The View From a Distance: Egypt’s Contentious New Constitution

Middle East Memo
Date of source:
31 Jan 2013
With violent protests following the second anniversary of the
Egyptian revolution, and calls for a new unified government
amid dire comments about the stability of Egypt, the world’s
attention is again on President Morsi and his country. This
follows a tumultuous period last month, when Egyptians went
to the polls and ratified a new constitution. The document,
criticized as hurried, incomplete, and lacking in consensus is
enormously contentious.
In the Saban Center’s newest Middle East Memo, The View From a
Distance: Egypt’s Contentious New Constitution, nonresident fellow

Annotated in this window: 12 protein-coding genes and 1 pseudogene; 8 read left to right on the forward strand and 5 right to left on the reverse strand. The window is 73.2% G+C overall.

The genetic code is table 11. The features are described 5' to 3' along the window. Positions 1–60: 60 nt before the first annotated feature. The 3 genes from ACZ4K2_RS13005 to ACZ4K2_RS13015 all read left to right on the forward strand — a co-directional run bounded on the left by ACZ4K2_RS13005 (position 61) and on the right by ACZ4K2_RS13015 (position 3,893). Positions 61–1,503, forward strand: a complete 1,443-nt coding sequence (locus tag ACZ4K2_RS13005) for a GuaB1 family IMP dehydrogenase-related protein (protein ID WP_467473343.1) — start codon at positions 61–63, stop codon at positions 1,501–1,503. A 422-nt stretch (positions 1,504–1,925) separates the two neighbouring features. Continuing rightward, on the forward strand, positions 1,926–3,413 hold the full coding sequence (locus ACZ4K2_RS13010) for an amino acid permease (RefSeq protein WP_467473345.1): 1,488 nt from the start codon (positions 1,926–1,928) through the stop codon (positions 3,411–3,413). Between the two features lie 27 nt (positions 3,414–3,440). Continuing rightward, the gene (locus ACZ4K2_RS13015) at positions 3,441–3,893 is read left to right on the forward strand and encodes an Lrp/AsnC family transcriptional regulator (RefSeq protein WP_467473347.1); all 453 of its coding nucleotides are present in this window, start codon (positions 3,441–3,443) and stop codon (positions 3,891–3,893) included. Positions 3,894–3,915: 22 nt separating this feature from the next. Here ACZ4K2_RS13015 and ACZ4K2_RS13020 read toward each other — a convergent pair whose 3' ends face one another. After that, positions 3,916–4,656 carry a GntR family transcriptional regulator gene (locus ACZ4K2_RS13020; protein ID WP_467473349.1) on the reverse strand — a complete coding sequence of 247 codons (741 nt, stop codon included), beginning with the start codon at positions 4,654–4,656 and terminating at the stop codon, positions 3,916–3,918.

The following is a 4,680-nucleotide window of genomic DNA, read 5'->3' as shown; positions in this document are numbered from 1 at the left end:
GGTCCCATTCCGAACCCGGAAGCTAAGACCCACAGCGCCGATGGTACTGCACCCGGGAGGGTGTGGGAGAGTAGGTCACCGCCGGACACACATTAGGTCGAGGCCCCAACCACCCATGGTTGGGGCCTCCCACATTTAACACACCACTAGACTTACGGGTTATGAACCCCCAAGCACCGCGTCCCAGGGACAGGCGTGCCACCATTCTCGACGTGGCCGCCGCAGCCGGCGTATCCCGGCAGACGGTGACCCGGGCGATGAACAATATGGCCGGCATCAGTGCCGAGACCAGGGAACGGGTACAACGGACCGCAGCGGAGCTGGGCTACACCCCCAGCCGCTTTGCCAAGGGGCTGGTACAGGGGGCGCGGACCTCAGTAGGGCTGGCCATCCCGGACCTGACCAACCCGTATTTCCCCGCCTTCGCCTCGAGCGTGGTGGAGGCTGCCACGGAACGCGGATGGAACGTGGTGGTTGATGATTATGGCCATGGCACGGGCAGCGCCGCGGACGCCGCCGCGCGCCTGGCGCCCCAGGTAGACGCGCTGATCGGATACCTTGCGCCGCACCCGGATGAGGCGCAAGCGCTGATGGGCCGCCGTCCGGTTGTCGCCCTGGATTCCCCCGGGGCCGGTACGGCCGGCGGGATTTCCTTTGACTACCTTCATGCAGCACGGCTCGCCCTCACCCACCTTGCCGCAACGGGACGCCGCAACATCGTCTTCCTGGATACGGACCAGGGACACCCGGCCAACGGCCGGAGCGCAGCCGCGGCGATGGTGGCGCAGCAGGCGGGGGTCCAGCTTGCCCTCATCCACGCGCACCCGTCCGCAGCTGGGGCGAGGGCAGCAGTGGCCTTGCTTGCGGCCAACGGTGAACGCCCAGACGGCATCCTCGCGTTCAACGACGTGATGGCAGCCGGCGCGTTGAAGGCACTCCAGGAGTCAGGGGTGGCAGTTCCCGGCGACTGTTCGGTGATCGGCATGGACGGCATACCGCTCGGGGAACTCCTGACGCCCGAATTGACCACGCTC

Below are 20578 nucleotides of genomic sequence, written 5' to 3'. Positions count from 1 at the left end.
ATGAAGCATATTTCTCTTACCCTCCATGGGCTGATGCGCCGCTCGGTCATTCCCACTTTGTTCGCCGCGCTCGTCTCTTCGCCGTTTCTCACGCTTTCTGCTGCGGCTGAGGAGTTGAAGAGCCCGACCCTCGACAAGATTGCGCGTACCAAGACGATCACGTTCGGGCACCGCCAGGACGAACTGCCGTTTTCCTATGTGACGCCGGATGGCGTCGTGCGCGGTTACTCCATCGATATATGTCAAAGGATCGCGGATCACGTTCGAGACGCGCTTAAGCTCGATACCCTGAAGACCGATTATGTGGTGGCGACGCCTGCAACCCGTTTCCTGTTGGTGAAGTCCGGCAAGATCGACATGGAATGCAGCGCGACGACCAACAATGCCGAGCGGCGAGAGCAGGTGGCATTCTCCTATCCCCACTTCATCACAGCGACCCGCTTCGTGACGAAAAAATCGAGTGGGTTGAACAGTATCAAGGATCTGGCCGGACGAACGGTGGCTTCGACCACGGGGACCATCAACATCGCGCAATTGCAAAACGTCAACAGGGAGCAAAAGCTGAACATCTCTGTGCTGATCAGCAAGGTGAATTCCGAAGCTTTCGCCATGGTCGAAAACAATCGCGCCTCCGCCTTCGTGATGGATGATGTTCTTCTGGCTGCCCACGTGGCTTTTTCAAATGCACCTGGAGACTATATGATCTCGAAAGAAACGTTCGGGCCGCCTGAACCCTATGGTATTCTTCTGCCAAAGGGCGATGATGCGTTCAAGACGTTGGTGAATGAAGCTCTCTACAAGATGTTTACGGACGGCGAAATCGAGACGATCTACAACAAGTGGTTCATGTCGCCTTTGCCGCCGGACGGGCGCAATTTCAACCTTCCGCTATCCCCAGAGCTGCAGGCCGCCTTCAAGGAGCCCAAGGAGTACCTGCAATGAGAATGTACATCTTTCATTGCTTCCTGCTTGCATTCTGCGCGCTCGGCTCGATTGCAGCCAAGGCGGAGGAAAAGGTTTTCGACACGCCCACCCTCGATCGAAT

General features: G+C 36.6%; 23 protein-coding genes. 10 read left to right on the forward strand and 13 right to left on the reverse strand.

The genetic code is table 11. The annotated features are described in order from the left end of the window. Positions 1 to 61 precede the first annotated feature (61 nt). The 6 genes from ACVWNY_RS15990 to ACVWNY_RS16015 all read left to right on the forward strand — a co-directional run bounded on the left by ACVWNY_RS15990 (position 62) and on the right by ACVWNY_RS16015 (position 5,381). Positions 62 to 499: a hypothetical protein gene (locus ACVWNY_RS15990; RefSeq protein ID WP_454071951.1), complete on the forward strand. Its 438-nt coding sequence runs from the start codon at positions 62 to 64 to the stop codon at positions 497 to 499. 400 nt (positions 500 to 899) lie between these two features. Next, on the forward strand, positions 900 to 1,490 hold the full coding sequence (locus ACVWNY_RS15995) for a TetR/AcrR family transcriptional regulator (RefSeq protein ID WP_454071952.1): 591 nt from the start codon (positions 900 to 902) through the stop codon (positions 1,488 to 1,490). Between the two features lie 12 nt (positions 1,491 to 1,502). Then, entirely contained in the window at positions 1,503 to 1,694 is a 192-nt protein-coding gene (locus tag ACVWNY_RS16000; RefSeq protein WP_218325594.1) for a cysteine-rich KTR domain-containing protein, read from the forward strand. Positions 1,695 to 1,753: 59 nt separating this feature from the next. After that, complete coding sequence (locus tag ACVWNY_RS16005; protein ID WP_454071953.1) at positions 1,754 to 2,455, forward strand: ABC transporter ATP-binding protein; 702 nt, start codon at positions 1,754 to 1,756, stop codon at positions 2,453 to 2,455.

Mirette F. Mabrouk gives a broad overview of the new constitution,
and provides context and analysis for specific sections.
Mabrouk outlines several ways in which, she argues, the document is shaky on the protection of
freedoms and rights, particularly those of women, some religious minorities and minors. Mabrouk
also encourages analysts to stop viewing this situation as an Islamist/ secular divide, arguing that
idea is too simplistic, and lacks the context for greater understanding of Egypt’s domestic politics.